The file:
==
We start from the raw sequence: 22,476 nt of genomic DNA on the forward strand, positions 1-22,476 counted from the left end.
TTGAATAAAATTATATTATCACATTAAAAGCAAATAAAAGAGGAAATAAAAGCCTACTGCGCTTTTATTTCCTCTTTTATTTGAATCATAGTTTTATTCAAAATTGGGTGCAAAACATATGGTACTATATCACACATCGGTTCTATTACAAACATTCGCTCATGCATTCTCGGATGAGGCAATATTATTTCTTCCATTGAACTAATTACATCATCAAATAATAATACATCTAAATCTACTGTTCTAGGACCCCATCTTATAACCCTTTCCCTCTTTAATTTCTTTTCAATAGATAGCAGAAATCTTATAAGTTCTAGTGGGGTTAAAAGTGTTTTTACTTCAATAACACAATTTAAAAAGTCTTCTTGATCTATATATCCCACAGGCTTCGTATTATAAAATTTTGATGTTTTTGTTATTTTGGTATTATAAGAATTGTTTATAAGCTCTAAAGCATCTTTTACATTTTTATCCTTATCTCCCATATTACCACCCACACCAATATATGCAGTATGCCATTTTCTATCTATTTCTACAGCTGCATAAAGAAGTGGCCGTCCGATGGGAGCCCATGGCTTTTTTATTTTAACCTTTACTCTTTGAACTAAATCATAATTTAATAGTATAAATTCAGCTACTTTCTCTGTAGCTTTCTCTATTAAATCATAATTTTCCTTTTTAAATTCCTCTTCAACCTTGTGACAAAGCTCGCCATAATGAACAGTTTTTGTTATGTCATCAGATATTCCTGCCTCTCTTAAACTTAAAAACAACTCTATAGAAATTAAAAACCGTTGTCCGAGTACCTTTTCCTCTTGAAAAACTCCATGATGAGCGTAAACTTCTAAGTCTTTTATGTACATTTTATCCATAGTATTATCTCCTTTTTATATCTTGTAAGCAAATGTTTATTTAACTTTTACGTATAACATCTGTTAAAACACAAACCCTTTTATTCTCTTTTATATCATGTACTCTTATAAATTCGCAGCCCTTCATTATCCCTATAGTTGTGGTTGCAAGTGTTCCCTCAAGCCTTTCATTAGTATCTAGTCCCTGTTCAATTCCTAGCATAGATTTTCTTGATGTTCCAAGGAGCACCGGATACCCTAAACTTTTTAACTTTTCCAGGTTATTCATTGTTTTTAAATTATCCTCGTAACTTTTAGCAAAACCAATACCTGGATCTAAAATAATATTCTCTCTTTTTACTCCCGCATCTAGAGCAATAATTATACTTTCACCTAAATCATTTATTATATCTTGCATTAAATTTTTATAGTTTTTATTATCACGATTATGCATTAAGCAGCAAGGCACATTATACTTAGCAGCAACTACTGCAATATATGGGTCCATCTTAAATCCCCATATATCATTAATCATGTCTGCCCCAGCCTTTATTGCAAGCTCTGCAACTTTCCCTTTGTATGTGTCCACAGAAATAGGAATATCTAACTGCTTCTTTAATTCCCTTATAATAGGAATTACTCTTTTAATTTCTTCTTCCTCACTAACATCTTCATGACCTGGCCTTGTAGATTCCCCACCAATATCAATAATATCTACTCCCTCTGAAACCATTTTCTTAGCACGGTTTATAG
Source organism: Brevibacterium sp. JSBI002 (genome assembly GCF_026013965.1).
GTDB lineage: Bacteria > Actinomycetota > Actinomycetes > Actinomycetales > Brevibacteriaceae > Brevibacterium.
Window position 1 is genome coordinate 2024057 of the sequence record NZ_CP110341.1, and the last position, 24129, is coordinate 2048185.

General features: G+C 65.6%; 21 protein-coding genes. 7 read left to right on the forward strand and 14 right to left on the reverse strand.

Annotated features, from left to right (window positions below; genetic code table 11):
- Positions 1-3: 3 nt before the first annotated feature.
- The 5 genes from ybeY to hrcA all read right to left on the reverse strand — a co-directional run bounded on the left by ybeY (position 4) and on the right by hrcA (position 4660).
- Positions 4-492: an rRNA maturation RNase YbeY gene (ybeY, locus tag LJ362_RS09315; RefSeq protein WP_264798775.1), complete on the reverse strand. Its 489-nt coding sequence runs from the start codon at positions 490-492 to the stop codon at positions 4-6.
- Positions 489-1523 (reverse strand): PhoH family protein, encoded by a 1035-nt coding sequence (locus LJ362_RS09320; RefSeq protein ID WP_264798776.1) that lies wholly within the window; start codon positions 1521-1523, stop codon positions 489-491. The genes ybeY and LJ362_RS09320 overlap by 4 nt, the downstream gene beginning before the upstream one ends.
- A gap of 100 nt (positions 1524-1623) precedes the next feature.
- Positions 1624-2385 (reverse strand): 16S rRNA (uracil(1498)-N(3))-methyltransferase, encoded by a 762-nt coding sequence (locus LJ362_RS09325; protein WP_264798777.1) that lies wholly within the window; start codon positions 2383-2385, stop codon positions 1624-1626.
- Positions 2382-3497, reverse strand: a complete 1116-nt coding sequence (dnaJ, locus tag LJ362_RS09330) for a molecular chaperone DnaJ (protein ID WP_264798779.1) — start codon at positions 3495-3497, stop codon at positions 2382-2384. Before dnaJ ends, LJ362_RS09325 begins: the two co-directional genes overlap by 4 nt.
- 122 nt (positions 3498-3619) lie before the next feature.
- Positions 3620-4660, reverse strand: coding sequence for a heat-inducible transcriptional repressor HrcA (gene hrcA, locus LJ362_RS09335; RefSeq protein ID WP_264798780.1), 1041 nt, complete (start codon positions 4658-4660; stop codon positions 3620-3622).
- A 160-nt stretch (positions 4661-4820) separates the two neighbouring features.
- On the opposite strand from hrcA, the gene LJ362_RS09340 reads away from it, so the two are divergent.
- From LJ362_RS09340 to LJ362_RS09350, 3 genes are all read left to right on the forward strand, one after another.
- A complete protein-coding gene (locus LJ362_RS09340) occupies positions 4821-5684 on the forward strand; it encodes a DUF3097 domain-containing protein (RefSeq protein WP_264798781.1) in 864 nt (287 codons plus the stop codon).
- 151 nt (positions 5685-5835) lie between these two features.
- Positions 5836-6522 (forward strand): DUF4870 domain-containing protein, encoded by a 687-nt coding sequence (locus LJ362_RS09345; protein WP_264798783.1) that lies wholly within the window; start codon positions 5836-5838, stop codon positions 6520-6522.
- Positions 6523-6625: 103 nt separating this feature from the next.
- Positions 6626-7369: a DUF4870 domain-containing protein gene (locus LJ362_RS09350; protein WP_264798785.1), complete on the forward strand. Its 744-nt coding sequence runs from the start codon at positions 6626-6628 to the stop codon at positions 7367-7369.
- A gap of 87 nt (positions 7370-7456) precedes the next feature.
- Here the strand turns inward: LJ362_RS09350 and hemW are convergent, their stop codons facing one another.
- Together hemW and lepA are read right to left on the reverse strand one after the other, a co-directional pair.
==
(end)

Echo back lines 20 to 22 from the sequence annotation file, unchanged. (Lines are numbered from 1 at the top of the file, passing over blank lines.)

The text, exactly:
- A complete protein-coding gene (locus LJ362_RS09340) occupies positions 4821-5684 on the forward strand; it encodes a DUF3097 domain-containing protein (RefSeq protein WP_264798781.1) in 864 nt (287 codons plus the stop codon).
- 151 nt (positions 5685-5835) lie between these two features.
- Positions 5836-6522 (forward strand): DUF4870 domain-containing protein, encoded by a 687-nt coding sequence (locus LJ362_RS09345; protein WP_264798783.1) that lies wholly within the window; start codon positions 5836-5838, stop codon positions 6520-6522.